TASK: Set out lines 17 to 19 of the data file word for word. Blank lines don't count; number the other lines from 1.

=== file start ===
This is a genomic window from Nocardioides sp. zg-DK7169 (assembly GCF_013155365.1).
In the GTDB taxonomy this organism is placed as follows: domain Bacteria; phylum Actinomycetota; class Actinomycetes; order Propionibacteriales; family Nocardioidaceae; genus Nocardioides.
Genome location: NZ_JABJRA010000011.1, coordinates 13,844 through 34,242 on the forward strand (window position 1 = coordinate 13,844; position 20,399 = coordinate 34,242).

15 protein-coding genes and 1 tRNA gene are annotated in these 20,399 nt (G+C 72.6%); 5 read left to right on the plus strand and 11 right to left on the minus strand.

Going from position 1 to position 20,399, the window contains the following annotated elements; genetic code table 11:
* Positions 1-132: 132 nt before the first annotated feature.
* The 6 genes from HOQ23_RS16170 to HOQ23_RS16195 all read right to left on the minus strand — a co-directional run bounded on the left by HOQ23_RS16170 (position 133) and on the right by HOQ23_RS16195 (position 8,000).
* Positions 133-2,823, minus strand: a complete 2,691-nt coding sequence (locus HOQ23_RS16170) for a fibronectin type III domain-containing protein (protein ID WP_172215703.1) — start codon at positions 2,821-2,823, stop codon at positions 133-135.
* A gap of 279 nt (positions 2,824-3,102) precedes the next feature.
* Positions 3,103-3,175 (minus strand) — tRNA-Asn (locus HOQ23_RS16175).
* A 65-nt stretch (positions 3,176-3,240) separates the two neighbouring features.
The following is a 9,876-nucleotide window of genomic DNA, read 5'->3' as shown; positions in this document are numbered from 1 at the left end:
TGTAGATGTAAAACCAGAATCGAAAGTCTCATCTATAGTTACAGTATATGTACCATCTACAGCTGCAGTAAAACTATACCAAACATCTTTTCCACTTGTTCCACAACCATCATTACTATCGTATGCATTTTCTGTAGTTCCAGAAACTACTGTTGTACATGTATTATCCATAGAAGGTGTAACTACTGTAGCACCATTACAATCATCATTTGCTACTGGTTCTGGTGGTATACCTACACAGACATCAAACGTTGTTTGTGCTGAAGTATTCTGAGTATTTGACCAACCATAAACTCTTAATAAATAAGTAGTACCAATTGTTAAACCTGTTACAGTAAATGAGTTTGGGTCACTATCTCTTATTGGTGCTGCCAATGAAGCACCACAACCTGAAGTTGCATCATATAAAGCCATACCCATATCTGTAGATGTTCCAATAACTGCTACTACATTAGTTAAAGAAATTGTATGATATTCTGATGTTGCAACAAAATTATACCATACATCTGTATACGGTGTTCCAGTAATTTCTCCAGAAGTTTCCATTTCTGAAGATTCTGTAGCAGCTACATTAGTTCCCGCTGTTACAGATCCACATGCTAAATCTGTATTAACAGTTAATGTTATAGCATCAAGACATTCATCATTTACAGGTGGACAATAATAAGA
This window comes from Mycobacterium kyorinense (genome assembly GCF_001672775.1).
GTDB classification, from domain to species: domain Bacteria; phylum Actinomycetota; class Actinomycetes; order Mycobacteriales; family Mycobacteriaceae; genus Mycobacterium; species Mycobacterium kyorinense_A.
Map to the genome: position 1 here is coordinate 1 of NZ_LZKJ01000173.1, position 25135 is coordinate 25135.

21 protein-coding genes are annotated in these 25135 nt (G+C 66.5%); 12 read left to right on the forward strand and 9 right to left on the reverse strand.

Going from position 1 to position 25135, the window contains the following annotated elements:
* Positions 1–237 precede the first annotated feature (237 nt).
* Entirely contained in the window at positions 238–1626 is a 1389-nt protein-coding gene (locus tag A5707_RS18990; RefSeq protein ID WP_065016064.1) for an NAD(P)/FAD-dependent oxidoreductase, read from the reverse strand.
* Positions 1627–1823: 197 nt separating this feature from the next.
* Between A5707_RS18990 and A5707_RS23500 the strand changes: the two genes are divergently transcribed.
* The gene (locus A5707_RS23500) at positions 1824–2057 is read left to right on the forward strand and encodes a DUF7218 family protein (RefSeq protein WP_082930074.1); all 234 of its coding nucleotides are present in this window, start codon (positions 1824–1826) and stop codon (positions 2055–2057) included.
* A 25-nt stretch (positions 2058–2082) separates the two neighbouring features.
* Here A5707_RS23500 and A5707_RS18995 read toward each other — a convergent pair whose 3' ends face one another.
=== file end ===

21 protein-coding genes are annotated in these 25135 nt (G+C 66.5%); 12 read left to right on the forward strand and 9 right to left on the reverse strand.

Going from position 1 to position 25135, the window contains the following annotated elements:
* Positions 1–237 precede the first annotated feature (237 nt).